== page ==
A swollen neck can occur from many possible causes, including spinal, muscular, disease-oriented, infectious and idiopathic processes. Since swelling can affect many types of tissues, and since many types of bodily growths can be mistaken for swelling, expert diagnosis should be sought from a qualified physician. Swelling may or may not be related to a neck pain condition. Furthermore, in some cases, the cause of inflammation might be obvious, while in other scenarios, the source of swelling might be a mystery to the patient. Swollen neck conditions may be indicators of potentially serious health issues, so each should receive proper medical attention in order to ensure that there is no immediate significant threat presented.
This guide explains many of the common causes of neck swelling, as well as categorizing inflammatory conditions by location and root origin.
Swollen Neck Explanation
Swelling describes an abnormal increase in size in an anatomical location, tissue or structure. The word can be a synonym for inflammation, growth, protuberance, puffiness, lump, bump, hump or distention.
The most accurate meaning of swelling in the neck describes a condition wherein fluid accumulates in a region, causing a shiny, red, painful and warm symptomology. The patient will typically feel tightness in the area, heat, discomfort and pressure.
Other meanings of neck swelling can describe hard or soft bumps of any size, small hard cysts, large hard growths, anatomical skeletal irregularities that distort posture and even puffy, raised rashes that might affect the skin alone.
Swollen Neck Locations
The neck actually consists of 3 main zones. The spinal zone consists of the rear of the neck, focusing on the area immediately surrounding the spinal structures on the posterior midline of the body. The throat is the diametric opposite of the spinal zone, being that it exists in the midline of the body on the anterior surface. The third zone consists of both sides of the neck, spanning from the top of the shoulder to the side of the skull, near each ear. Swelling might occur in any of these areas or in multiple regions at once. The location of the symptoms might help to diagnose its origin.
Generally, swelling in the throat or side of the neck has a greater chance of being enacted by some type of infectious or disease process, such as an bacterial or viral infection or disorder of the lymph nodes, thyroid or other glandular tissue or organ. Meanwhile, swelling that occurs in the rear of the neck usually can often be traced to injury, muscular problem or spinal deformity. However, these are certainly not absolute rules.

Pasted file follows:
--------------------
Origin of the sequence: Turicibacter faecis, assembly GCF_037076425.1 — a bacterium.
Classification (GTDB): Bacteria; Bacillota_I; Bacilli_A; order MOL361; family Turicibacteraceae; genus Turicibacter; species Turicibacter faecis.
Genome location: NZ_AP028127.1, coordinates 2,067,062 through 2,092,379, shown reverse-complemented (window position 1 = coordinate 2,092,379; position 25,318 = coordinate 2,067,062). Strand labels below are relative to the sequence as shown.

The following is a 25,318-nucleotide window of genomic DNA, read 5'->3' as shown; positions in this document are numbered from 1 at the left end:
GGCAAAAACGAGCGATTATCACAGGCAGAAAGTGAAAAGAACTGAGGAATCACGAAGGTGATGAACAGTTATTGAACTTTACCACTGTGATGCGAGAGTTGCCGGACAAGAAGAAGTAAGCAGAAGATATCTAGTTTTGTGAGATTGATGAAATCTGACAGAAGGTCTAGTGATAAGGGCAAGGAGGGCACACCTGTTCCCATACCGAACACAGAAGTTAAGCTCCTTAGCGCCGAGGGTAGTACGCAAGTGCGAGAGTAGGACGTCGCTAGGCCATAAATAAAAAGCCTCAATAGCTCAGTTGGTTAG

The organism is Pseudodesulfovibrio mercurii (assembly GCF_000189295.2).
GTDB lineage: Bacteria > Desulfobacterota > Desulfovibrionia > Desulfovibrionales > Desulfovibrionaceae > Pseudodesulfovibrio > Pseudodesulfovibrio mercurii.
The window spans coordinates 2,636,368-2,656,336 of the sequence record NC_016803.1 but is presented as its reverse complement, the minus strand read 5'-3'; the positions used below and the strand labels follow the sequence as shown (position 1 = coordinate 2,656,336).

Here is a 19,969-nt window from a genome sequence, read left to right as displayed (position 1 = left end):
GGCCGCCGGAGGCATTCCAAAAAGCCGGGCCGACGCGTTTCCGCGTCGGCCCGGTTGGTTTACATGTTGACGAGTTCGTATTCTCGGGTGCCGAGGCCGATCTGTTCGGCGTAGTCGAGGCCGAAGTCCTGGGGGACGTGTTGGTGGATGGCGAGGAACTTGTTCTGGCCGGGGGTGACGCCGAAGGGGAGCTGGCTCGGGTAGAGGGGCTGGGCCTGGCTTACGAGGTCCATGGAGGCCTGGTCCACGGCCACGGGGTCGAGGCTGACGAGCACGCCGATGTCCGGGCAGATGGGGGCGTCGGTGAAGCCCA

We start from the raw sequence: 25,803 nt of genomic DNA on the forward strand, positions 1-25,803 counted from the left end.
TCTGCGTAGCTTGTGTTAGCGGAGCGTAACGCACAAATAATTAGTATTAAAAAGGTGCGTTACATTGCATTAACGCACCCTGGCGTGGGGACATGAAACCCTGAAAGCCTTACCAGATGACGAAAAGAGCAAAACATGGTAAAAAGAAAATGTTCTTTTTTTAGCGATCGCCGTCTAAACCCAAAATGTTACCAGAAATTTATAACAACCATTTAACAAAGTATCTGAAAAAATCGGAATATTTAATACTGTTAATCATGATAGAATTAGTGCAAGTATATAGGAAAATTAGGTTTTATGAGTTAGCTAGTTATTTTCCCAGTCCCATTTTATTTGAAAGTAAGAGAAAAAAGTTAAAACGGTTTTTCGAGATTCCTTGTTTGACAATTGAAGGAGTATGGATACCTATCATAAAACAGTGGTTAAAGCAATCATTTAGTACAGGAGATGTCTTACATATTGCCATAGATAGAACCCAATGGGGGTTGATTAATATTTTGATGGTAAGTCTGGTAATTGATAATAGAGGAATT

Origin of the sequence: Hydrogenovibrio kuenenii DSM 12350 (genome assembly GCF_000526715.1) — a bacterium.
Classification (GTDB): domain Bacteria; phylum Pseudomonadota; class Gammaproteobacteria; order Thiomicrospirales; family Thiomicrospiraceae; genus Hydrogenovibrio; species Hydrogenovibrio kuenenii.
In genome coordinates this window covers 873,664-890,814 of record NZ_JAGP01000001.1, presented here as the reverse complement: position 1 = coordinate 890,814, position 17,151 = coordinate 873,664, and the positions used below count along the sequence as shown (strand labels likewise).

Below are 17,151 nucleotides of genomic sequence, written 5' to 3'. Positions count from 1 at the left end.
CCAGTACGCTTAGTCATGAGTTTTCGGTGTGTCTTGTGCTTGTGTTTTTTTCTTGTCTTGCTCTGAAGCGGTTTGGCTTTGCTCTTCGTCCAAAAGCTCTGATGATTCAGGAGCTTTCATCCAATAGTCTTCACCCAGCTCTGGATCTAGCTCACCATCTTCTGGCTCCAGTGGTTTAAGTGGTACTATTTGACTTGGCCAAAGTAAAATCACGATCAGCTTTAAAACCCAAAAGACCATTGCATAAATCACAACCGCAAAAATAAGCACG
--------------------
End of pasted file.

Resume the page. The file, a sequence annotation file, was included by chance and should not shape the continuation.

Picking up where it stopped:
Swollen Neck Causations
There are many possible sources of inflammation in the neck anatomy. These causations can include any of the following factors and processes:
Injury is the most common direct cause of swelling that relates to the expression of neck pain. Neck injury can occur to the spinal structures or to the surrounding musculature. Significant soft tissue injuries might produce traditional inflammation along with the expected symptomology of tightness, heat and pain. Most patients will remember hurting themselves and should therefore not be surprised at swelling that might be observed around an obvious trauma site.
Spinal abnormalities might cause lumps or distortions in posture, sometimes referred to as humps. These irregularities will virtually always occur directly over the spinal bones. Various types of hyperkyphosis can create seeming swelling at the base of the neck, although these conditions do not involve any true inflammatory process, but rather, simple postural distortions from an altered skeletal structure. Rare cervical scoliosis can also create bony protrusions that can be seen externally.
Muscular constriction, imbalance or abnormality, like torticollis, might cause a lump on the affected side.
Infection can affect virtually any area of the neck and may be caused by bacterial, parasitic or viral contaminants. Infection might target the throat, the glands, the lymph system, the spine, the skin or other structures. Some of the more common causes of neck swelling due to infectious contamination include mononucleosis, some sexually transmitted diseases, mumps, tuberculosis, tonsillitis, streptococcus contamination and bacterial abscesses.
Neoplastic process, such as Hodgkin’s Disease, lymphoma, mouth and throat cancer, leukemia or isolated tumor formation, can occur anywhere in the anatomy of the neck or might exclusively affect the lymph nodes in the neck.
Thyroid concerns, such as hyperthyroidism and goiter formation, can cause massive swelling in the frontal throat.
Lymphatic conditions might involve direct or systemic infection, serious systemic disease threat or idiopathic inflammation.
Allergies can cause the build-up of fluids under the skin, as well as general redness, swelling and raised rash formation.
Dental concerns, such as infections and abscesses, can create swelling below the lower jaw, in the front or side of the neck.